Mad Men and the Second Age of Carter
By Bernie Quigley
- for The Hill on 9/06/09
The definitive detail might be the scene in Charade where Audrey Hepburn snaps the filter off her cigarette with disgust. Only the weak or inauthentic smoked filters. That day has made a comeback with Mad Men. Everyone smokes, but real men smoke Luckies. Some have reported that it is the best TV show ever, at a time when TV writing – The Sopranos, House, Lost – transcends movies in skill and imagination.
I made the point in the first essay I had published, an op-ed in the Philadelphia Inquirer back in 1977 when the anti-smoking crusade had taken on all of the umbrage of a Gandhi hunger strike – that smoking was bad for you but quitting was worse as it formed self-righteousness and pretension and the sense that you were doing something when you weren’t doing anything. That may be why there is such freshness to a story about the hard working and hard playing in the days when drinking started at four in the afternoon. Earlier for top executives. Soon after it passed they – Jimmy Carter – would tax the lunch-time martinis.
People drank then. They drank like Russians. But they drank better and some – some of the very best – drank all of the time. Possibly thinking was more subtle and complex. Certainly the writing was better.
Mad Men’s main character Don Draper looks a little like Mitt Romney, although Romney would have been doing his mission in Paris at the time and has likely never smoked a cigarette. I take it that it is not entirely by accident. I noticed because during the 2008 race when I wrote about Romney I’d receive letters in the chronic commenter/stalker range that complained about his looks; the devo way he dressed, the way he combed his hair. Now it is all the rage.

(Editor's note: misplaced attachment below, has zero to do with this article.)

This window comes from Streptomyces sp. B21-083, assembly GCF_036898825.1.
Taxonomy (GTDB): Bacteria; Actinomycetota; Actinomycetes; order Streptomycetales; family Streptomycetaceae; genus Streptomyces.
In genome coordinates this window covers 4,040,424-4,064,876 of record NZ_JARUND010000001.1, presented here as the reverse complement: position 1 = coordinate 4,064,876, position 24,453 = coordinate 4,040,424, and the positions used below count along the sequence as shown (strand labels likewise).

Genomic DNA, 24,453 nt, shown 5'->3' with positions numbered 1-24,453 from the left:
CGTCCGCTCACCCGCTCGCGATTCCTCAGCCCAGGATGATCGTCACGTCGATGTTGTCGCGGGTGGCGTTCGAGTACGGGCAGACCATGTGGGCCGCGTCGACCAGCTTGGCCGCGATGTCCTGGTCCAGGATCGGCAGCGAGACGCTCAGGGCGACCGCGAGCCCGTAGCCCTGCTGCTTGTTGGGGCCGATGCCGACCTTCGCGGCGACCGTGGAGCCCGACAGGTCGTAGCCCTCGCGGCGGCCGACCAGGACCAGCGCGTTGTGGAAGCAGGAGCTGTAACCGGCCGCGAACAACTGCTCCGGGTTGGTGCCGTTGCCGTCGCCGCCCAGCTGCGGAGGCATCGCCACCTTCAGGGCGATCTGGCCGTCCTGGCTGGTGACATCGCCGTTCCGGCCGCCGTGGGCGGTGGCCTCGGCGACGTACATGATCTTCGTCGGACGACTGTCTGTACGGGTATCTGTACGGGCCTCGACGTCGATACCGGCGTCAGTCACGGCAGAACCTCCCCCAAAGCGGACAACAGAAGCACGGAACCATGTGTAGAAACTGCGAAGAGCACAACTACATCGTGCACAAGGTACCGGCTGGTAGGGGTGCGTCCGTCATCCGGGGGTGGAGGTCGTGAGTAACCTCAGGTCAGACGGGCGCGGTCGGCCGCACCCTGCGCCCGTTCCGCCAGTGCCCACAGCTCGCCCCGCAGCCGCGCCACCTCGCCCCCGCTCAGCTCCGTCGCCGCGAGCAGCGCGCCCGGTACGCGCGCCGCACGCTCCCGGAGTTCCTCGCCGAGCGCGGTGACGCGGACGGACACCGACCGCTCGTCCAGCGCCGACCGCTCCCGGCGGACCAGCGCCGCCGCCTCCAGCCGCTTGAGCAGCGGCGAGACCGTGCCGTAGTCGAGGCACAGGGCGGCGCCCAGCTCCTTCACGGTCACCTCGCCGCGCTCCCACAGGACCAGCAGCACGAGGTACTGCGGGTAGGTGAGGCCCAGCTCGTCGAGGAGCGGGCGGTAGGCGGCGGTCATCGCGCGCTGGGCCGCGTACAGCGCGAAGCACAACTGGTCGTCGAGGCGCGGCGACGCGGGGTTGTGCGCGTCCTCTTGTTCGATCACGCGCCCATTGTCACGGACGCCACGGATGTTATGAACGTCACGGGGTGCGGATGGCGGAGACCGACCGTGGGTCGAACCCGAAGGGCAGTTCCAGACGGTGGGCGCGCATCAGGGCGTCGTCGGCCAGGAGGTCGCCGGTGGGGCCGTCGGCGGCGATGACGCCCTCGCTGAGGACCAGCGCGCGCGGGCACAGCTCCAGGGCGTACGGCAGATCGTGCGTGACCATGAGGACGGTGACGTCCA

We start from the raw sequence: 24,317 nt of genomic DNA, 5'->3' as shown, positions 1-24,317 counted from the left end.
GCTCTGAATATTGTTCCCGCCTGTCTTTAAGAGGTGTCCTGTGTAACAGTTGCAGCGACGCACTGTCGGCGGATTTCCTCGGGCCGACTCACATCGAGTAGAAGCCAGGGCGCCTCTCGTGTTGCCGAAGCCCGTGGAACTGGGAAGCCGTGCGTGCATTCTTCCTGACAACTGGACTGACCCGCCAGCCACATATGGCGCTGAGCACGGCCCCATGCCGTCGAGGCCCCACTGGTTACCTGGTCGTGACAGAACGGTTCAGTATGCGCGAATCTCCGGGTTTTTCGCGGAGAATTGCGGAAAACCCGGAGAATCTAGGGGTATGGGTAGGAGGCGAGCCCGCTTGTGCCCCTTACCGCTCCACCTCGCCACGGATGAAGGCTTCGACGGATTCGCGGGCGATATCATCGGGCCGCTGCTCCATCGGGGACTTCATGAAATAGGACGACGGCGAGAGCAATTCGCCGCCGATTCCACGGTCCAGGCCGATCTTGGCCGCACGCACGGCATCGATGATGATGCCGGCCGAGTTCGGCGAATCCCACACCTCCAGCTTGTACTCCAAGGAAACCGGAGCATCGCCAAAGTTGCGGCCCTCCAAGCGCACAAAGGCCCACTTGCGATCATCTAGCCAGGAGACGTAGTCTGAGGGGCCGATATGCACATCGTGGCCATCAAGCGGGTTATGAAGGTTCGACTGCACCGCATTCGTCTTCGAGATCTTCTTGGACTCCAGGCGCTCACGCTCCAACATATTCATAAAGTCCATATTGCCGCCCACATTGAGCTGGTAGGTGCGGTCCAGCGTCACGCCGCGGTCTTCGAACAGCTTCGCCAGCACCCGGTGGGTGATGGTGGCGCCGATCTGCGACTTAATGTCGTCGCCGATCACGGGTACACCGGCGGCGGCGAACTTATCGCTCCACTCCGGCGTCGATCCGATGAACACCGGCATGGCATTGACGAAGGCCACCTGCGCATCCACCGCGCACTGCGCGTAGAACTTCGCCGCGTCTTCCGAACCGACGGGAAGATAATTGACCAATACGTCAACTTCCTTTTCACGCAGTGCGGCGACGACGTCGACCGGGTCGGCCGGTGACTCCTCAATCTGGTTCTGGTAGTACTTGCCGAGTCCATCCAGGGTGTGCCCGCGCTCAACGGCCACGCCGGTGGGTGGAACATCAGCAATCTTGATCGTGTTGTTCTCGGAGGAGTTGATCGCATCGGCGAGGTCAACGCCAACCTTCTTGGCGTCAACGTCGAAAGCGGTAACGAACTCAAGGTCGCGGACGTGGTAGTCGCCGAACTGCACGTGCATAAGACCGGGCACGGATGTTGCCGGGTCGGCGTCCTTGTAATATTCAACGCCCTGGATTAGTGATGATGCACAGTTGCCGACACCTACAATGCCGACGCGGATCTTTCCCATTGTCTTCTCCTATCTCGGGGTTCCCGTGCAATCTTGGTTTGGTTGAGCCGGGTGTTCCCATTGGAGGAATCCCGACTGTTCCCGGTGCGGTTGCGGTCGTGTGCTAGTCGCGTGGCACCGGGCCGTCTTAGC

“I love to go to work and put on that suit,” said Don Draper’s man, Jon Hamm, in a TV interview. “I makes you feel like a million bucks.”
It was a day of warrior individualism – Truman Capote, Jackson Pollock, Audrey Hepburn, Miles Davis, Jackie Kennedy. Of intensely focused zen with D.T. Suzuki and depth psychology with C.G. Jung. A day in Brooklyn as Pete Hamill once phrased it (before he quit drinking) when Jewish girls read Dostoyevsky in their lit rooms at night and Irish boys coming home from the celibacy of the Irish bars, longed for them without luck.
Mad Men brings a change from the Seventies redux of the last year or so – the Second Age of Jimmy Carter – Saturday Night Live yet again but not funny this time, the easy irony and titters in the night scornful of genius as being subtle, insidious and unfair. The post-Woodstock venue yet again, where the big questions asked are not about the banality of evil as Hannah Arendt, cigarette in hand, posed it but, “will Letterman apologize?”
The first Age of Carter was a time of reprieve and rest. A human need perhaps, to fall fallow for a season. But the public spell broke back then with the rise of the TV show Dallas which not by coincidence accompanied a new cycle of power, prestige, good will and prosperity in our country and brought the post-war period to its peak. Maybe we are at the edge of that again. Maybe Mad Men is the new Dallas.